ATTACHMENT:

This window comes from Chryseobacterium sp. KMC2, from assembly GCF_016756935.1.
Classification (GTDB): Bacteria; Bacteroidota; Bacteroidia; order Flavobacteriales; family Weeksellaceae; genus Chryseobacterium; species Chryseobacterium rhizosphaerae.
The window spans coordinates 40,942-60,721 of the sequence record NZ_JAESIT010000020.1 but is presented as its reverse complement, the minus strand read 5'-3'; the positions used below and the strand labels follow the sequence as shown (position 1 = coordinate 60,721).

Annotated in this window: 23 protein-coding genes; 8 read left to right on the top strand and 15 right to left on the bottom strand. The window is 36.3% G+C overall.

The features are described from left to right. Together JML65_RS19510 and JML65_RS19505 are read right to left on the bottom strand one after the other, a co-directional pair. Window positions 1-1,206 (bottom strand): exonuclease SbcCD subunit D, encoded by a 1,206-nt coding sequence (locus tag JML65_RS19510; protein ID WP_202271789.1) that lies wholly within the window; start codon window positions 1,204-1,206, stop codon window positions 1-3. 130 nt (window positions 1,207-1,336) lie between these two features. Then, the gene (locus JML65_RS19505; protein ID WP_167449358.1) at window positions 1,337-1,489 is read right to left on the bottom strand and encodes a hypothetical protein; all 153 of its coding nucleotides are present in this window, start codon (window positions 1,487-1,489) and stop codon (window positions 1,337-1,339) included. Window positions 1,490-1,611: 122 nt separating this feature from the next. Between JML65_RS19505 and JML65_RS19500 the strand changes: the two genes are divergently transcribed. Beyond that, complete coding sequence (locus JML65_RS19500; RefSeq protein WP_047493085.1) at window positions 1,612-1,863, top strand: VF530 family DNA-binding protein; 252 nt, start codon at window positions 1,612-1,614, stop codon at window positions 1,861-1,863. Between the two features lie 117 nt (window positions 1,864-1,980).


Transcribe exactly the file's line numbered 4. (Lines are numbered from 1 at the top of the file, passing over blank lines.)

Annotated in this window: 23 protein-coding genes; 8 read left to right on the top strand and 15 right to left on the bottom strand. The window is 36.3% G+C overall.